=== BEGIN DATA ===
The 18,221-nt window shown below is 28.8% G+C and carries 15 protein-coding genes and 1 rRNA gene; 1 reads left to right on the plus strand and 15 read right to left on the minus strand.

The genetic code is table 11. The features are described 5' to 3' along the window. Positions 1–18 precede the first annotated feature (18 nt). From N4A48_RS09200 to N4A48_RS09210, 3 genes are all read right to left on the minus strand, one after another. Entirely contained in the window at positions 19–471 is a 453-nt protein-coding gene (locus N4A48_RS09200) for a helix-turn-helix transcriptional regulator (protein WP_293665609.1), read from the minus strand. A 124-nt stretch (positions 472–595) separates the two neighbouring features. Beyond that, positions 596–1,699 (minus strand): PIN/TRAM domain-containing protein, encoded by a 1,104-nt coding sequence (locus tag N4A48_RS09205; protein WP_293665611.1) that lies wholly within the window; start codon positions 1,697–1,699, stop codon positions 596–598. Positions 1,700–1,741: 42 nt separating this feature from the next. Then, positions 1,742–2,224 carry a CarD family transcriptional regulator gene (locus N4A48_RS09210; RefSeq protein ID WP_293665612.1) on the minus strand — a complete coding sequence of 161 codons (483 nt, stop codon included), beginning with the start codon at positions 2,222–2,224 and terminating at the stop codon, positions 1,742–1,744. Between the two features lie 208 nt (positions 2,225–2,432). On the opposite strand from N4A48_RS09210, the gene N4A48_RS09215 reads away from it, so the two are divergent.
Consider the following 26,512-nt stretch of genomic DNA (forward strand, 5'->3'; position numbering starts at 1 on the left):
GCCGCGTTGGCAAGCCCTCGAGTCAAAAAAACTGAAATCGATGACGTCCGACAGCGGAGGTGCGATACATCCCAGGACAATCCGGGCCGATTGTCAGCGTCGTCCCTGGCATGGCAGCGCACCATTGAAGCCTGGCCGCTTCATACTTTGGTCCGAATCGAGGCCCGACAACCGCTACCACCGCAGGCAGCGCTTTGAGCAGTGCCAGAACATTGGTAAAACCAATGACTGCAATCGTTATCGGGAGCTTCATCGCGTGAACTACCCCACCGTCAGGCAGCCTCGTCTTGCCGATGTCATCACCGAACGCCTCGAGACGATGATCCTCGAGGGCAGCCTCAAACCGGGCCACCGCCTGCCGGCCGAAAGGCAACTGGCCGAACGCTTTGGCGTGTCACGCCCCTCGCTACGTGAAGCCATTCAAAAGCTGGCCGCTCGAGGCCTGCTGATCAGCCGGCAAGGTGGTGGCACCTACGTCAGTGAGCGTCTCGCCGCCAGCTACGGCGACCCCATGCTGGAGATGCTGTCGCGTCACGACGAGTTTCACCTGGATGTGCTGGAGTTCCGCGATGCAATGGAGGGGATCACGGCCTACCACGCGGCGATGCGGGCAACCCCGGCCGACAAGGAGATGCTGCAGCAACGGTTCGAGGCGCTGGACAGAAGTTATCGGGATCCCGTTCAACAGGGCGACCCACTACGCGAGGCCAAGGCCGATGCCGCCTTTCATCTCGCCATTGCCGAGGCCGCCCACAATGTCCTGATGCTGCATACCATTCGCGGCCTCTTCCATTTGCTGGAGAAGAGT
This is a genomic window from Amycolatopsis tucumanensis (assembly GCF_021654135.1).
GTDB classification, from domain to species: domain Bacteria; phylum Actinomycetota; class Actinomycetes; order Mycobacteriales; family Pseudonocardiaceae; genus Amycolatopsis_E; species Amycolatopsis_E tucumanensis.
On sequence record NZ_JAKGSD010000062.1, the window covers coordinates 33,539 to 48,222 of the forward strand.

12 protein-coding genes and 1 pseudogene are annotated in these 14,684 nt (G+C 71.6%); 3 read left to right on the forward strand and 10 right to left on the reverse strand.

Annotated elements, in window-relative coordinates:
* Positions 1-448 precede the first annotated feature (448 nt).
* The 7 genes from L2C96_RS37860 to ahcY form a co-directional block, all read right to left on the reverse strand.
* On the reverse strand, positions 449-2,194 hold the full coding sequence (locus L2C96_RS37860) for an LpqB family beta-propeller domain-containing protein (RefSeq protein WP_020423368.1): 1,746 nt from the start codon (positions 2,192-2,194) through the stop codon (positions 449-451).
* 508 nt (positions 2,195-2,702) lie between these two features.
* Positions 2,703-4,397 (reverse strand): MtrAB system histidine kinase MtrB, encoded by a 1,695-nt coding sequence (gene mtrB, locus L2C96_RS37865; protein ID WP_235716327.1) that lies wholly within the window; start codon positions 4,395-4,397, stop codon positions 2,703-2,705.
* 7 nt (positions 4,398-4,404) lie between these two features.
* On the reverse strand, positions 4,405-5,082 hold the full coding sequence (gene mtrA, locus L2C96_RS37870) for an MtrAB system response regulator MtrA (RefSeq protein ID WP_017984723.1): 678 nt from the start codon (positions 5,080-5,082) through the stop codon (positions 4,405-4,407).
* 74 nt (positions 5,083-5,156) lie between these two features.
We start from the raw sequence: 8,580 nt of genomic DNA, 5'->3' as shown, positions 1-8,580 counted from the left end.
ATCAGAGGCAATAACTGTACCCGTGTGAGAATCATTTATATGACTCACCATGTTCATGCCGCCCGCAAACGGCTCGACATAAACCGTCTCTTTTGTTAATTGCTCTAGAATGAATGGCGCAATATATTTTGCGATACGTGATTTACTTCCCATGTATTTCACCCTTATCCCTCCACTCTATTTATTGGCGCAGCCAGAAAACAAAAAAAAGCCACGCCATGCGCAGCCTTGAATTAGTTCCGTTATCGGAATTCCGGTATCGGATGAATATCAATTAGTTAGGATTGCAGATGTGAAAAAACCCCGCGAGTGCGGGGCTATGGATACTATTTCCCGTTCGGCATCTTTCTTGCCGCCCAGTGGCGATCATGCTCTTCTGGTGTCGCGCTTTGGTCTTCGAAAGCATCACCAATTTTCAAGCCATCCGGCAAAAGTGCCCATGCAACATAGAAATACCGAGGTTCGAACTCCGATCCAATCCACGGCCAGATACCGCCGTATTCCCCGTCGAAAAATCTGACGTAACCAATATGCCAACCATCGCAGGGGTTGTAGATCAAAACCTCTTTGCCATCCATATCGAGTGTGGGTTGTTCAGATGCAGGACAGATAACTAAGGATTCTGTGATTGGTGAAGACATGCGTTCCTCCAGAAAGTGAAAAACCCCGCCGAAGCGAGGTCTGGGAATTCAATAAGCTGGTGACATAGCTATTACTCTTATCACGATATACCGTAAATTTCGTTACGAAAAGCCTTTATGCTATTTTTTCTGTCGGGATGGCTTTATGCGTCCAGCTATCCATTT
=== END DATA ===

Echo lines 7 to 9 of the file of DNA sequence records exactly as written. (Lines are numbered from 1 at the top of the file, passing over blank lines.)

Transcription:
On sequence record NZ_JAKGSD010000062.1, the window covers coordinates 33,539 to 48,222 of the forward strand.

12 protein-coding genes and 1 pseudogene are annotated in these 14,684 nt (G+C 71.6%); 3 read left to right on the forward strand and 10 right to left on the reverse strand.

Annotated elements, in window-relative coordinates: